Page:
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Student Preparing for GRE testGraduate Record Examination or GRE is a standardized test that is an admissions requirement for many graduate schools in English speaking countries. Created and administered by the Educational Testing Service (ETS), the exam is primarily focused on testing abstract thinking skills in the areas of math, vocabulary, and analytical writing. It is required for admissions to most graduate programs other than Law, Business and Medicine. GRE today can get you into graduate school and help your chances of getting your scholarship in the Universities. GRE now is a computer-based exam and is offered all over India and can be taken any day one wishes.

The exam consists of three graded sections, plus a required experimental section that is not included in the reported score. The three graded sections are analytic writing, verbal, and quantitative. The analytic writing section will always appear first, while the verbal, quantitative, and experimental sections may appear in any order on the test. An additional non-scored and clearly-marked optional research section may also appear at end of the test. The entire test procedure takes about 3 hours.

 

Analytic Writing Section

The analytic writing section consists of two different essays, an "issue task" and an "argument task". The writing section is graded on a scale of 0-6, in half-point increments. The essays are written on a computer using a word processing program specifically designed by ETS. The program allows only basic computer functions and does not contain a spell-checker or other advanced features. Each essay is scored by at least two readers on a six-point holistic scale. If the two scores are within one point, the average of the scores is taken. If the two scores differ by more than a point, a third reader examines the response.


Issue Task

The test taker will be able to choose between two topics upon which to write an essay. The time allotted for this essay is 45 minutes.


Argument Task

The test taker will be given an "argument" and the test taker will be asked to write an essay that explains why one "side" of the argument is superior. The time allotted for this essay is 30 minutes.


Verbal Section

One graded multiple-choice section is always a verbal section, consisting of analogies, antonyms, sentence completion, and reading comprehension passages. Multiple-choice response sections are graded on a scale of 200-800, in 10 point increments. This section primarily tests vocabulary, and average scores in this section are substantially lower than those in the quantitative section. This section consists of 30 questions and 30 minutes are allotted to complete the section.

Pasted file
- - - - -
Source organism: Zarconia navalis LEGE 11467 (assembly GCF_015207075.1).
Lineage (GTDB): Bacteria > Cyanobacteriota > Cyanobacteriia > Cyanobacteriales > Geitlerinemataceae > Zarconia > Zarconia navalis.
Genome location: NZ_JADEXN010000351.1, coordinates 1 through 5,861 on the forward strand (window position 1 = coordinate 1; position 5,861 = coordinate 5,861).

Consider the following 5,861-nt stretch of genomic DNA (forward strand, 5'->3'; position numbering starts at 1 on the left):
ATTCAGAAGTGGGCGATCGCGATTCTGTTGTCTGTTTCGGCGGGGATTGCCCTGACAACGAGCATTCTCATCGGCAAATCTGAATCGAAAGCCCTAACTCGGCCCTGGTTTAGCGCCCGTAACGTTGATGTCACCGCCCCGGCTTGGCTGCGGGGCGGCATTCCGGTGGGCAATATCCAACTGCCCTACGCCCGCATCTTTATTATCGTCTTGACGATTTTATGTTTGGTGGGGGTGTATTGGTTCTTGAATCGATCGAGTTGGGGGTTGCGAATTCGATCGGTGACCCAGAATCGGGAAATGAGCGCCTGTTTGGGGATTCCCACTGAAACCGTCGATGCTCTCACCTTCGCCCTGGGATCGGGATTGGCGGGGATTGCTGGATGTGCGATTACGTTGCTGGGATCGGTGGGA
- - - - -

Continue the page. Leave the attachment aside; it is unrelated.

Quantitative Section

The quantitative section, the other multiple-choice section, consists of problem solving and quantitative comparison questions that test high-school level math. Multiple-choice response sections are graded on a scale of 200-800, in 10 point increments. This section consists of 28 questions, and test takers are given 45 minutes to complete the section.


Experimental Section

The experimental section will be either a verbal or a quantitative section that contains new questions that ETS is considering for future test editions. This section will not count towards the test-taker's score, however the section will appear identical to either the "actual" verbal or quantitative section and will likewise be a multiple-choice test with the same amount of questions and the same time allotment as the "real" verbal or quantitative section. The test taker will have no way of knowing which section is experimental, so the test taker is forced to complete this section.


Research Section

An additional research section may appear at the end of the test. Unlike the experimental section, this section will be clearly marked and will be completely optional. The test taker's participation or refusal to participate will not affect the reported score in any way.


Scoring

The multiple-choice portions of the exam currently use computer-adaptive scoring methods that automatically change the difficulty of questions as the test taker proceeds with the exam, depending on the number of correct or incorrect answers that are given. The test taker is not allowed to go back and change the answers to previous questions, and some type of answer must be given before the next question is presented.

The first question that is given in a multiple-choice section is considered to be an "average level" question that half of the GRE test takers will answer correctly. If the question is answered correctly, then subsequent questions become more difficult. If the question is answered incorrectly, then subsequent questions become easier, until a question is answered correctly.

ETS claims that this method can effectively pinpoint a test taker's true score by offering questions that are just above and below the test taker's ability.

However, the score for getting each question correct is weighted by its level of difficulty, and the first five or so questions of the exam will determine the general range of the test taker's ability, while the subsequent questions will pinpoint that range in more exact terms. Therefore, it is in the best interest of the test taker to not only answer every question as correctly as possible, but to pay extra attention to the first 5 or so questions, as they will determine the general range of the final score.

 
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